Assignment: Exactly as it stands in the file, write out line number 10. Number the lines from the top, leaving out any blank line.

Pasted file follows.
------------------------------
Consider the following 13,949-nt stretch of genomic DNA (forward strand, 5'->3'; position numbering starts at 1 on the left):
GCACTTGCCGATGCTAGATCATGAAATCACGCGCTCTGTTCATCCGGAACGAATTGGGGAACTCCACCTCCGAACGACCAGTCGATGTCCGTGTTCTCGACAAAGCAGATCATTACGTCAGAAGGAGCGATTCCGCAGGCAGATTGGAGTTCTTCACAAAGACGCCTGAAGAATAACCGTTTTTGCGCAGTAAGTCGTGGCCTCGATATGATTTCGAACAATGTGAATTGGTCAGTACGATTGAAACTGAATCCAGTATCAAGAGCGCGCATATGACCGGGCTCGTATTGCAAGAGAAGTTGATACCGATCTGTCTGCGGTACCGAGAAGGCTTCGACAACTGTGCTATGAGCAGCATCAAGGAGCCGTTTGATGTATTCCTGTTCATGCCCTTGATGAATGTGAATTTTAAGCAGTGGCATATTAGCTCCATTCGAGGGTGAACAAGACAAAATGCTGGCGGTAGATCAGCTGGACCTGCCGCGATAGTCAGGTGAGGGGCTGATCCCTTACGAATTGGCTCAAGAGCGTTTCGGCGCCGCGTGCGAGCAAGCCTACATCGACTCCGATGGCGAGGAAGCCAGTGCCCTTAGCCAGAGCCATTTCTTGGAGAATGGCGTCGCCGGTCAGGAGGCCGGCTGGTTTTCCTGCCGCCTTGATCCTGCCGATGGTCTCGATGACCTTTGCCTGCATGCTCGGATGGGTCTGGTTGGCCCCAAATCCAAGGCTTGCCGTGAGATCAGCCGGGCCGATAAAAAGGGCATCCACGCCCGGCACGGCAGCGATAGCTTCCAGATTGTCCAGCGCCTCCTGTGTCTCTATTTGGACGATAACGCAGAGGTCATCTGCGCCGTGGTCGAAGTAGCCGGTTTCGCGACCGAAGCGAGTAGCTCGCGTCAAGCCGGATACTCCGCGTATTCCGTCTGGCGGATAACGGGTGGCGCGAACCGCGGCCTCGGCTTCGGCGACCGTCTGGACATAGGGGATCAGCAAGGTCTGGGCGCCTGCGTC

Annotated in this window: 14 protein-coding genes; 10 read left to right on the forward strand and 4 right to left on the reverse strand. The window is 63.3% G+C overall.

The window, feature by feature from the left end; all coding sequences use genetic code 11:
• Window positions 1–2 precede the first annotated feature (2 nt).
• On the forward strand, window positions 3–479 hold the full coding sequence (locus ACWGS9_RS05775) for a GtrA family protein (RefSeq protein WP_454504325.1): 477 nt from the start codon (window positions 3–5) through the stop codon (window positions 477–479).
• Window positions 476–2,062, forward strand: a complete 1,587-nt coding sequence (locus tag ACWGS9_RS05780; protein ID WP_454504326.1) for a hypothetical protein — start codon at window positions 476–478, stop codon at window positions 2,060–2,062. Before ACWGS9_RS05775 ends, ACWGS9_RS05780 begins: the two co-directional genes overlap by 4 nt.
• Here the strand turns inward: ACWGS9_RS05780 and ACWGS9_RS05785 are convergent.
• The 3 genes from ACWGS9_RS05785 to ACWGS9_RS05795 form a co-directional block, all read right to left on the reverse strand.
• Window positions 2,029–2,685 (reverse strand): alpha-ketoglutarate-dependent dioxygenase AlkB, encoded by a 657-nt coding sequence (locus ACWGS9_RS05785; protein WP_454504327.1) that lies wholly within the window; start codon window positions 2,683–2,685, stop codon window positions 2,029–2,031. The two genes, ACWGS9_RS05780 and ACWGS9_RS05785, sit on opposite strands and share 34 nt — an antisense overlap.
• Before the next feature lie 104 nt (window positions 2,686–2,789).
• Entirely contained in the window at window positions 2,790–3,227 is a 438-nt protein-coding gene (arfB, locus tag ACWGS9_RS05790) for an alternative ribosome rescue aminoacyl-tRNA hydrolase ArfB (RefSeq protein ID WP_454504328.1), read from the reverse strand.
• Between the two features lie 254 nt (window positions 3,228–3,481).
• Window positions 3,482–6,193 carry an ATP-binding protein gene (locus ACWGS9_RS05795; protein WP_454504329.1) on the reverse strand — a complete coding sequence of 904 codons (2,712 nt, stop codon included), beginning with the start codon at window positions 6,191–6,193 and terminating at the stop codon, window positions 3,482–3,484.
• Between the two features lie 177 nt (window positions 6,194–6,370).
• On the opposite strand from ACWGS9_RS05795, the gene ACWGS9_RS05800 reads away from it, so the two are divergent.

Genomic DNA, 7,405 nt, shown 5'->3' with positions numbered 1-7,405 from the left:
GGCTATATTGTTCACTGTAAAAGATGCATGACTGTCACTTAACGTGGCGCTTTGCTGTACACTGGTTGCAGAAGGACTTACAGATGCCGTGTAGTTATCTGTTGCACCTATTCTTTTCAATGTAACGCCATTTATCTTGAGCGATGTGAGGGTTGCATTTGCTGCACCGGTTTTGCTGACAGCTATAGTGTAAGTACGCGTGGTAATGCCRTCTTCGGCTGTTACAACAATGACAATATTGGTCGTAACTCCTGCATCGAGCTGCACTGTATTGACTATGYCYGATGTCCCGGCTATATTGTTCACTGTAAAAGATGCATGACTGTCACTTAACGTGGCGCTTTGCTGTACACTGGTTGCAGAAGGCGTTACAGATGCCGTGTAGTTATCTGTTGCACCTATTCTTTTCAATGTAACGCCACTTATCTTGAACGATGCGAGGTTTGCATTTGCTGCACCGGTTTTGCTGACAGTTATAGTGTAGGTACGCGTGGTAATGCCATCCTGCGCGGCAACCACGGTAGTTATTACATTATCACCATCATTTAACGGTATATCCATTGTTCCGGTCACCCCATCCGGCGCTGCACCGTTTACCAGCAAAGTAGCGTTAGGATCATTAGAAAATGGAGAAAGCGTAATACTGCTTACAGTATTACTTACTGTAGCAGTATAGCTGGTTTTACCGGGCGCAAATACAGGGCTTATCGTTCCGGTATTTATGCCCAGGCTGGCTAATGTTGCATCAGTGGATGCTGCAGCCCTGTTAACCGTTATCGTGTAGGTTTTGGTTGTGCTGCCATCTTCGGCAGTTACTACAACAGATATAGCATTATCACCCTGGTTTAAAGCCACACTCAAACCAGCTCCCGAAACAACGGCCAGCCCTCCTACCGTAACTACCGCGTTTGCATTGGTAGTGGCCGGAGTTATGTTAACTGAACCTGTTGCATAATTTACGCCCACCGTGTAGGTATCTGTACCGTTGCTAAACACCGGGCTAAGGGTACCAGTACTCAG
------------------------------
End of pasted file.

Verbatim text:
• Window positions 2,029–2,685 (reverse strand): alpha-ketoglutarate-dependent dioxygenase AlkB, encoded by a 657-nt coding sequence (locus ACWGS9_RS05785; protein WP_454504327.1) that lies wholly within the window; start codon window positions 2,683–2,685, stop codon window positions 2,029–2,031. The two genes, ACWGS9_RS05780 and ACWGS9_RS05785, sit on opposite strands and share 34 nt — an antisense overlap.